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REO Speedwagon’s Big Breakout

Wooing a national audience with ‘Hi Infidelity’

Musicians, Neal Doughty, Alan Gratzer, Gary Richrath, Kevin Cronin, Bruce Hall, rock band, REO Speedwagon, Jou Louis Arena

Musicians Neal Doughty, Alan Gratzer, Gary Richrath, Kevin Cronin and Bruce Hall of the rock band REO Speedwagon backstage at their show at Jou Louis Arena in Detroit, Michigan on March 27th, 1981.

Michael Marks/Michael Ochs Archives/Getty

LOS ANGELES

The nerve of those hostages. I mean, who do those guys think they are, anyway? Some kind of heroes or something? Here we are doing our first live TV show, and they have to be released from Iran, so our show is delayed. Can you imagine that?”

Kevin Cronin plops down on a brown leather sofa, takes a sip of Gatorade, runs a hand through his curly, shoulder-length brown locks, leans forward and continues his tirade. “I mean, why couldn’t they delay someone else’s show? I mean, I wanna know: Who do those guys think they are?

Cronin, of course, is not really serious. In fact, he’s mimicking the accent John Belushi made famous on Saturday Night Live. Tonight, though, Cronin is backstage at another live comedy show, Fridays, and his band, REO Speedwagon, is waiting to go on.

The group members have been in a celebratory mood most of the evening: not only will this be their first appearance on live television, but their new album, Hi Infidelity, sold a million copies just five weeks after its release in late November, and their single, “Keep on Loving You,” is in the Top Ten. Now, however, they are beginning to feel a bit anxious about the show, and it isn’t helping matters that Fridays has been delayed half an hour for a news update about the hostages.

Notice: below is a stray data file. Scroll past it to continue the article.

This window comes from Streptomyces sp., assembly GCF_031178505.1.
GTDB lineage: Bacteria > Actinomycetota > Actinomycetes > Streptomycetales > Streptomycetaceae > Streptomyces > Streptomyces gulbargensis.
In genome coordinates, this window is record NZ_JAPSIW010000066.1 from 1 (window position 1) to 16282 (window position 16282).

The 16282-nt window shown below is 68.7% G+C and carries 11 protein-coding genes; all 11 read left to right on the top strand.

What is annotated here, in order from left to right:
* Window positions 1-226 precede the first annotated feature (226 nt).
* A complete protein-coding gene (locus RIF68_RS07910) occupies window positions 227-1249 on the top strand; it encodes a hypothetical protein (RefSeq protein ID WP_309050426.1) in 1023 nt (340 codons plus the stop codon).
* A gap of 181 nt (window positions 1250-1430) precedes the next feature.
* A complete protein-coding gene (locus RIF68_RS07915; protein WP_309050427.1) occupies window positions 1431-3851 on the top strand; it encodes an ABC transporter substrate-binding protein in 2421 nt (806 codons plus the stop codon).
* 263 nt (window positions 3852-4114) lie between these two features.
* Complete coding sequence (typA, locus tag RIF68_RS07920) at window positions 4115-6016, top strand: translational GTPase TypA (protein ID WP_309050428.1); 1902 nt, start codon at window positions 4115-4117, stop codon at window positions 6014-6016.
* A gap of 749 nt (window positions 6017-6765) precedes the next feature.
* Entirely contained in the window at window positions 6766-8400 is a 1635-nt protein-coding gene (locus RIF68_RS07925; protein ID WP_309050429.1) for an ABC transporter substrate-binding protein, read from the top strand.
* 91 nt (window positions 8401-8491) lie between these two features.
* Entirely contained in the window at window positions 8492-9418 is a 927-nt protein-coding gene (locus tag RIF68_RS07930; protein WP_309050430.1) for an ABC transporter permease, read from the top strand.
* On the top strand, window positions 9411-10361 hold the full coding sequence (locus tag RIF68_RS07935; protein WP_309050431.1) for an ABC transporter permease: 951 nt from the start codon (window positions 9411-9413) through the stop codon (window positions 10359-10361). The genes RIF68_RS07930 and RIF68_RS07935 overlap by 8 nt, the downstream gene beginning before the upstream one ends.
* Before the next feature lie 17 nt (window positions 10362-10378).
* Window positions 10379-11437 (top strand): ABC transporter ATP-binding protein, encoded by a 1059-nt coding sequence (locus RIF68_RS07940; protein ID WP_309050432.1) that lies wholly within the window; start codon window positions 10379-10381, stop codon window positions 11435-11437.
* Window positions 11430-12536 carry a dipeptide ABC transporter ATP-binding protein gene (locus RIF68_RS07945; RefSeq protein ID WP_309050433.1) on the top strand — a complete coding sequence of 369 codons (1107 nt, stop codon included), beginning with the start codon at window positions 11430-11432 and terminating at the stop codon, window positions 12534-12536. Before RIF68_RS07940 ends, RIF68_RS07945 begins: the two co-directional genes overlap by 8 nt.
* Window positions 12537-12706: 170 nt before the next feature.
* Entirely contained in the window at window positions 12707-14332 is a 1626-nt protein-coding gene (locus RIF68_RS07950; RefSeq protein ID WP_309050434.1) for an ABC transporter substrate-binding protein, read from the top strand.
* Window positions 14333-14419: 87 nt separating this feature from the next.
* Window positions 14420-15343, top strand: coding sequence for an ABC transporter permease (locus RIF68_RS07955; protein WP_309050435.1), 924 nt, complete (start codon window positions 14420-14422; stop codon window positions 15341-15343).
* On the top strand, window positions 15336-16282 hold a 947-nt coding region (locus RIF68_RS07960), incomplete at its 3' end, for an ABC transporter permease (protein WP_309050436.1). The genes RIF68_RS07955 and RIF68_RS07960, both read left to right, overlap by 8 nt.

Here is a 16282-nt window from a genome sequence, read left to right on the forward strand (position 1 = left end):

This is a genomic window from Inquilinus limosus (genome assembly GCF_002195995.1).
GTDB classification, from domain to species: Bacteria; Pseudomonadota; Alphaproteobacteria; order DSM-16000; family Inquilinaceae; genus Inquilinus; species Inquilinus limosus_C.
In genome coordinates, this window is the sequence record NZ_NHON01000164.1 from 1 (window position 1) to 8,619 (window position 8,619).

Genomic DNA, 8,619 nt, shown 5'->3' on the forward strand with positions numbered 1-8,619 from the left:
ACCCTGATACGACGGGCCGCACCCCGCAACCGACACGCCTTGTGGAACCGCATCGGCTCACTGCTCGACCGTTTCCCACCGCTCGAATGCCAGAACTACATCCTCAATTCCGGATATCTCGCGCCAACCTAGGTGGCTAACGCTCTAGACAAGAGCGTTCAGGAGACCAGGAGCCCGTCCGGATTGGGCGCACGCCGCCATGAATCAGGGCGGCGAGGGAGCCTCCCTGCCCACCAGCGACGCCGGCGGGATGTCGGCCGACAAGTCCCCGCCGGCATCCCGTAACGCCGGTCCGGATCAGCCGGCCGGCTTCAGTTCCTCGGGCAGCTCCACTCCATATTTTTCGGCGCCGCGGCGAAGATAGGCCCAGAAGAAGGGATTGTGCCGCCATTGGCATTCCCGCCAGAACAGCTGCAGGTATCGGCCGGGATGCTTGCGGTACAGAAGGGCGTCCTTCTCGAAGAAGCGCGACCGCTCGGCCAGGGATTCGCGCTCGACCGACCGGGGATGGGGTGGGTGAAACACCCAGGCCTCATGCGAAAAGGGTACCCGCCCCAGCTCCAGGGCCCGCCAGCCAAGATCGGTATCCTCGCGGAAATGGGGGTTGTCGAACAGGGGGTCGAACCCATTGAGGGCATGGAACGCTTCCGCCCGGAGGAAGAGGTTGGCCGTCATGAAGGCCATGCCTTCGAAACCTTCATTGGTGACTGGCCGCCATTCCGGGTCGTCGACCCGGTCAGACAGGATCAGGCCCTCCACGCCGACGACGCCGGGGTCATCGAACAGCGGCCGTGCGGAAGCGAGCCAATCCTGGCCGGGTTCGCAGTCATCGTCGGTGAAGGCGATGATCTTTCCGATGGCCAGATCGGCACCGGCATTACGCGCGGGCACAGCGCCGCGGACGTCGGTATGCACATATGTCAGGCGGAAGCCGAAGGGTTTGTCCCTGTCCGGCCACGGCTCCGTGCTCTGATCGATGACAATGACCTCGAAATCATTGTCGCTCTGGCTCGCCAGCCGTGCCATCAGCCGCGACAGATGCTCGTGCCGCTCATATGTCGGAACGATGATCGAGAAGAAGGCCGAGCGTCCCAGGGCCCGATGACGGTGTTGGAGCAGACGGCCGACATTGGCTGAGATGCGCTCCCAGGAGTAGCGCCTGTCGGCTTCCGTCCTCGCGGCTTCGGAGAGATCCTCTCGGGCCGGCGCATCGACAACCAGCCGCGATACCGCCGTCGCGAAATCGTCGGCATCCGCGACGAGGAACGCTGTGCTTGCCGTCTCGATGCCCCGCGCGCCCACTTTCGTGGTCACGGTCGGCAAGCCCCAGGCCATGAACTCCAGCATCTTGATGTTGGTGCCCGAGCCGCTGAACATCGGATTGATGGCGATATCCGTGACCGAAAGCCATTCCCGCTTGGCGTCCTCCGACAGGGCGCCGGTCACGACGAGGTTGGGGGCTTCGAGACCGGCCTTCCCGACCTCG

“I’m almost never nervous before a regular concert,” Cronin says, no longer joking. “But tonight, I’m really nervous. We’ve done lots of TV before, but never live. And we’ve been waiting around here since ten a.m.

“I hope they get the name right this time,” he adds. “During dress rehearsal, they introduced us as Reo Speedwagon.” He pauses. “It’s R-dot-E-dot-O-dot Speed-wagon — REO Speedwagon!”

At that point, the guests are asked to leave the dressing room–the program is finally about to begin. The band does two songs, and afterward, the emcee thanks “REO Speedway.

It comes down to the concept of being a family band,” keyboardist Neal Doughty says. “In fact, we’re almost as corny as Donny and Marie.”

“The Osmonds?” Alan Gratzer, REO’s drummer, stares at Doughty in disbelief. “I never quite compared us to the Osmonds. I’m not ready to start going to church.”

“But it’s the same sort of deal,” Doughty says. “It’s kind of a family operation.”

“Well, I think we take more drugs than they do,” Gratzer says.

“According to them,” Doughty replies. “Who knows what they’re really like.…”

It’s four days after the Fridays airing, and the two members of REO are seated in the living room of Gratzer’s blue-and-white frame house in smog-infested Sherman Oaks, a suburb just north of the Hollywood Hills. “My wife, who’s an interior designer, and I bought the place because it’s like the houses back home,” Gratzer says. “It’s a real Midwestern house.”

Gratzer and Doughty founded REO Speedwagon nearly fourteen years ago at the University of Illinois in Champaign-Urbana. Named by Doughty after a high-speed truck he learned about in a History of Transportation class, the group was managed back then by an ex-chemistry and mathematics major named Irving Azoff. And a young singer named Dan Fogelberg used to open some of their shows.